St Michael’s Golf Club
St Michael’s has for a long time been one of Sydney’s most underrated courses. Perhaps sharing a boundary with the world-famous New South Wales Golf Club hasn’t helped. Yet St Michael’s covers a similarly undulating seaside landscape and consists of a variety of holes that will excite and challenge any golfer.
New South Wales Golf Club had been hosting players for nearly a decade when a small band of golfers, known as the Niblic Club, took over the leasehold on land just north of the Alister MacKenzie-designed layout in 1937. Michael Moran, who held the lease, signed over the land and then supervised the construction of the first nine holes. Acres of thick seaside scrub and ti-tree were cleared, sometimes by hand, to reveal a links-style landscape.
When Moran retired in 1938, club member and official starter Charles Cole oversaw the construction of the second nine. The club lost use of the course during World War II when the army took over St Michael’s and its more celebrated neighbour. Over the following five decades trees were planted, new tees built and greens changed.These changes were not always good ones. The placement of some of the tree plantings – detached from the natural bush that lines many holes – had over time created a certain unfairness. For example, the short par-four 2nd doglegs right and over the crest of a hill before descending to the green. Long hitters could attack the hole by cutting the dogleg with a drive over thick bushland and on to the fairway, or even on to the green. But a small clump of trees, placed between the edge of the fairway and the bushland, had grown so large that many players who took on the hole would hit these trees and drop down into the rough – or, worse still, ricochet into the bushes. The trees were removed a few years ago and the hole’s risk-and-reward nature was restored. Such an outcome would delight the likes of Harry S. Colt, the famous course architect who designed the remarkable Royal Portrush in Ireland. Colt once noted that the ‘presence of trees on golf courses created too many inequities for the players’; and ‘a tree is fluky and an obnoxious form of a hazard . . . with its primary function to distinguish between those players who had good or bad fortune’.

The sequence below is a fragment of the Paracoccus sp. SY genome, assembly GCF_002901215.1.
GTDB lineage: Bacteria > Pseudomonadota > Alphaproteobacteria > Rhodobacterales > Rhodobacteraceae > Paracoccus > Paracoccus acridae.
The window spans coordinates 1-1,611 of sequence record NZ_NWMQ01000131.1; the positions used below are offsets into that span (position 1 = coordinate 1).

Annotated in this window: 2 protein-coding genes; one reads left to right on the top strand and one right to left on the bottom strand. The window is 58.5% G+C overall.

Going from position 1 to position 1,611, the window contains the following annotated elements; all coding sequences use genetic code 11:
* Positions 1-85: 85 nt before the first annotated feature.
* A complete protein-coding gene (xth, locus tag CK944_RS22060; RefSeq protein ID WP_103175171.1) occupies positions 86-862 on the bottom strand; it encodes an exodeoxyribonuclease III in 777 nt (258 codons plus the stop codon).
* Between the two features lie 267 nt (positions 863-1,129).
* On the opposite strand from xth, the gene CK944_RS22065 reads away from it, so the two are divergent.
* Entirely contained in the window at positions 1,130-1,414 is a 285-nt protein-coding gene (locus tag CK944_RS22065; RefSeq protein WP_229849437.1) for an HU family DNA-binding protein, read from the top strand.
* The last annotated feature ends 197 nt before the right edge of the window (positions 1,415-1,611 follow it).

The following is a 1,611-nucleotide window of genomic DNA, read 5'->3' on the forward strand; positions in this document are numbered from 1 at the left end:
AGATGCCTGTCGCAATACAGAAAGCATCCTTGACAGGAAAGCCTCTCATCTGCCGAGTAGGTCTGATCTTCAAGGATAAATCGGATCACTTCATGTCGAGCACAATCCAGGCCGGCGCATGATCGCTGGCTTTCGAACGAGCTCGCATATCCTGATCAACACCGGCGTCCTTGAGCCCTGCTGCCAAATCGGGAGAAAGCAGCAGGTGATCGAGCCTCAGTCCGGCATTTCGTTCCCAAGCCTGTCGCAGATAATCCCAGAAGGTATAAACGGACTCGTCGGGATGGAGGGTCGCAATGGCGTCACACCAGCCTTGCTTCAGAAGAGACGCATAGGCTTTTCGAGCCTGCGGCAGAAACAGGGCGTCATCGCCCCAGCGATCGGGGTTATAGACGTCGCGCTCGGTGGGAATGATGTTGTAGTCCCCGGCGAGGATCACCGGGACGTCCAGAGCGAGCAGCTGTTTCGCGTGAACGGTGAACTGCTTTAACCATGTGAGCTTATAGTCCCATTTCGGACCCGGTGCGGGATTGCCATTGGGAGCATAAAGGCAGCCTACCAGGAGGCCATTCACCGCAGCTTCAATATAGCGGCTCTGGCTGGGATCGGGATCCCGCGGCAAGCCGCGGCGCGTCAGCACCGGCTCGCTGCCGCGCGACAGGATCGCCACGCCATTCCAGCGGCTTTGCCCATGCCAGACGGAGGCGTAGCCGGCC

The 3rd hole marks the beginning of a memorable stretch, where holes rise and fall sharply over undulating land or slice through near-impenetrable scrub. From the tee of the 3rd, a 170-metre par-three, the coastline views are brilliant. The tee is cut into the side of a hill. The green is perched on top of another hill – on the other side of a valley of sand, scrub and deep grass. The challenge here lies in holding the green, especially on a windy day when your golfing instinct is to keep your tee shot as low as possible.
The pick of the back nine is the 164-metre, par-three 12th and the 462-metre, par-five 13th, known as ‘Ocean Drive’. The 12th requires precise club selection if you are to find the small, steep-sloping green, which sits on a slight diagonal to your approach. The putting surface is surrounded by six cavernous bunkers and two deep hollows, making par here well earned.
The 13th demands an accurate tee shot between a water hazard to the left and scrub-covered sand dunes on the right. In the prevailing southerly, the green is reachable in two shots for the aggressive player, but the second shot is to a blind green with bunkers left and right.This variety of risk-and-reward holes, combined with outstanding conditioning, has lifted St Michael’s in recent years. It now sits comfortably among the top 10 courses in Sydney.
2nd, 3rd, 5th, 12th, 13th, 16th and 17th
Where to go
Jennifer St, Little Bay, NSW 2036
Book a round
(02) 9311 0068
Where to stay
The beachside suburb of Coogee is 20 minutes’ drive north of the course. Its several accommodation options include the Crowne Plaza Coogee, which offers ocean views from its luxury rooms and suites.
Before/after your round
Coogee is one of Sydney’s iconic beaches. It is familyfriendly with playgrounds for the kids. Nearby Coogee Bay Road has blossomed into one of the eastern suburbs’ great ‘eat streets’.comments powered by Disqus